Sometimes teaching is about unlearning.

The woman who founded the school where I first taught (back in the early 90s) held the philosophy that “the school should fit itself to the child.” Many of us have experienced what it feels like to have to fit yourself to the school — that seems the natural course of things. Three generations of women in my family attended the same high school and we all read the same books in 10th Grade. If you are a student whose voice, or sex, or race, or sexual/gender/cultural orientation, or religion aren’t visible, aren’t represented, in the faculty, curriculum, or co-curriculum, then you are forced to fit yourself to the school, and not the other way around.

But I didn’t know any of that when I started teaching, at least not in a conscious, intellectualized way. I was shaped by privilege and whiteness and that’s what I brought to my first teaching job. Our high school had 60 students and no racial majority. I was the only English teacher. The racist teacher narrative whispers insistently that some students care about doing well, and others don’t. I had noticed that my white students always revised their essays for a higher grade, just like I “told” them to, but my black students didn’t. “Why don’t they care about their grades,” I puzzled. Did they not like my class? Did their grades not matter to them? Do they not care about going to college?

That summer, I attended a subsidized boot camp for beginning teachers. For two weeks, I was on a boarding school campus with other newbies, more homework than one could imagine, incredible speakers, and a worship-inspiring mentor English teacher. One night, we were assigned a chapter from Lisa Delpit’s, Other People’s Children. One passage, in particular, turned me cold with horror. In it, Delpit describes how white middle-class children are raised with questions that are understood as demands, “Why don’t you take your bath now?” Where middle-class black children are raised with directives, “Get into the tub now.” White teachers, ignorant of familial cultural differences, assume their way is the only way, and this impedes their ability to deliver an equitable education to “other people’s children.”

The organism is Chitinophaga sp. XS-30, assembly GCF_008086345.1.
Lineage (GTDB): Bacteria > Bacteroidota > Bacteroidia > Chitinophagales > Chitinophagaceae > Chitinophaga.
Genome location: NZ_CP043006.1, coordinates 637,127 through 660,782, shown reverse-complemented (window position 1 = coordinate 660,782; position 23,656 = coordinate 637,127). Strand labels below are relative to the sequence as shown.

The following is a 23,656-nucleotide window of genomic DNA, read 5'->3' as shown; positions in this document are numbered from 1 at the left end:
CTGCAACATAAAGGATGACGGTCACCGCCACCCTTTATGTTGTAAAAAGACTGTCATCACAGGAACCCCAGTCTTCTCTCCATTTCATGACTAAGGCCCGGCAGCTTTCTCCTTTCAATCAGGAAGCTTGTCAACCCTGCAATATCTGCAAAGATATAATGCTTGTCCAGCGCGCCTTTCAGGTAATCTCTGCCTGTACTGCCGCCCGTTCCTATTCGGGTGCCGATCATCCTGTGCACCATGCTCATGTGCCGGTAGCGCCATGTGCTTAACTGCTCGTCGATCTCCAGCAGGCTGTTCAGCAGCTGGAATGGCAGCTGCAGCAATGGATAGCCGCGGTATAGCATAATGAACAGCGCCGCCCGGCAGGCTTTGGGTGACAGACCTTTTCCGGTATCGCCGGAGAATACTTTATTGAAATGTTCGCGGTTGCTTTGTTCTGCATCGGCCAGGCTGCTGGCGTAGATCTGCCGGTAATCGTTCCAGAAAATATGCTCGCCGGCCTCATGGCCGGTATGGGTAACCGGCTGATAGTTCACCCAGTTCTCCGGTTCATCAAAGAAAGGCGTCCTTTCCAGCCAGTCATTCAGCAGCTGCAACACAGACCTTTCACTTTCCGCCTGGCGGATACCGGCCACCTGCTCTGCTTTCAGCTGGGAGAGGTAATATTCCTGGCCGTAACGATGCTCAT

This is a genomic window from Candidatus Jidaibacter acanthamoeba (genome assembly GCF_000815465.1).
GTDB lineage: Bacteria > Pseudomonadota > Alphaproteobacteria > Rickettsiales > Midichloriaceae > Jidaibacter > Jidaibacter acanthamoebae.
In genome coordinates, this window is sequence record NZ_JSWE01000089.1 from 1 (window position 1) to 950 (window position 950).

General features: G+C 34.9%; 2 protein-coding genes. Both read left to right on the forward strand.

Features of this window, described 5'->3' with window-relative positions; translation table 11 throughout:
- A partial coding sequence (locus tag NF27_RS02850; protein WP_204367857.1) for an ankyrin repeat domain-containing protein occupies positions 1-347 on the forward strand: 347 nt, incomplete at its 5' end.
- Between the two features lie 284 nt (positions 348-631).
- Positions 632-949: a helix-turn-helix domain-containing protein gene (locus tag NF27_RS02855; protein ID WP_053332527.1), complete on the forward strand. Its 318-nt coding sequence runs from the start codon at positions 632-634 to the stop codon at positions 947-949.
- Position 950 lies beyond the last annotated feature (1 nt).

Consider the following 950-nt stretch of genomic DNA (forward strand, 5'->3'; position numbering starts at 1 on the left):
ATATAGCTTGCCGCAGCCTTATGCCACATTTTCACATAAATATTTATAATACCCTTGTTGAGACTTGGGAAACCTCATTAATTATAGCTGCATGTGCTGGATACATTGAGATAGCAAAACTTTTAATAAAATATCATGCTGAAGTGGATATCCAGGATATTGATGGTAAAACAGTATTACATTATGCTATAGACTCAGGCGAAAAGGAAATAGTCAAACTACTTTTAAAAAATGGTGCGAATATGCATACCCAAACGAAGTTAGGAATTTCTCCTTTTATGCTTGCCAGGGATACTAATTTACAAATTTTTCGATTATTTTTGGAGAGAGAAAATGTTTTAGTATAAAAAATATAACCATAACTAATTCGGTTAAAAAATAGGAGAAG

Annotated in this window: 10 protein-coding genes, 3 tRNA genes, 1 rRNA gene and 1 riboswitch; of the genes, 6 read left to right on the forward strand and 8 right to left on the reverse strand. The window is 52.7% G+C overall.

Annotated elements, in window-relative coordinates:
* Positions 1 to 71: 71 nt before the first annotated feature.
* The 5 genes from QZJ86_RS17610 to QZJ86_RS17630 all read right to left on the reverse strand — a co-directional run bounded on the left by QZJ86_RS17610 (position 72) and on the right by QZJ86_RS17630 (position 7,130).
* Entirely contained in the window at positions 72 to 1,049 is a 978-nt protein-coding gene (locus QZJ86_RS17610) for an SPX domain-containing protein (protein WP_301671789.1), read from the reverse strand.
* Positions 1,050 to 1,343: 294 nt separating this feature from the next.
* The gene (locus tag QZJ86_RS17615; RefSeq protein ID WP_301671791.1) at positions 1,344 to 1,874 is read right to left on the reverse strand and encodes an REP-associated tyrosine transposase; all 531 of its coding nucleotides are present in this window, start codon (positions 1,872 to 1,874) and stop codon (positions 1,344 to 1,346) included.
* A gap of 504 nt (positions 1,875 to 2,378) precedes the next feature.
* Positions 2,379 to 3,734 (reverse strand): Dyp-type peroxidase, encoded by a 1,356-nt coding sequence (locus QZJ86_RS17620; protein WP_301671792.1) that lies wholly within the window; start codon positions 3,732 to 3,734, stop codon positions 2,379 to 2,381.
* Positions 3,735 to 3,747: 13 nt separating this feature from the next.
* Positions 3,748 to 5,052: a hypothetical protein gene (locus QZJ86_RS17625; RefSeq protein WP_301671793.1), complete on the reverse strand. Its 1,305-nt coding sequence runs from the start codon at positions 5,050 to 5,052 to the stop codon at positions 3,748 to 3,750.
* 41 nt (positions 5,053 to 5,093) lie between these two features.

I returned to school in September. A month into school, I returned the students’ first essays to them with comments that contained questions about their work, and directives about their next steps: “please revise this essay per the comments and turn it back in a week from today.” And lo and behold, everyone cared about their grades. I understood that I had fit the school to the child, finally, and I could see clearly the unlearning that I needed to do in myself to create a true learning environment for my students.

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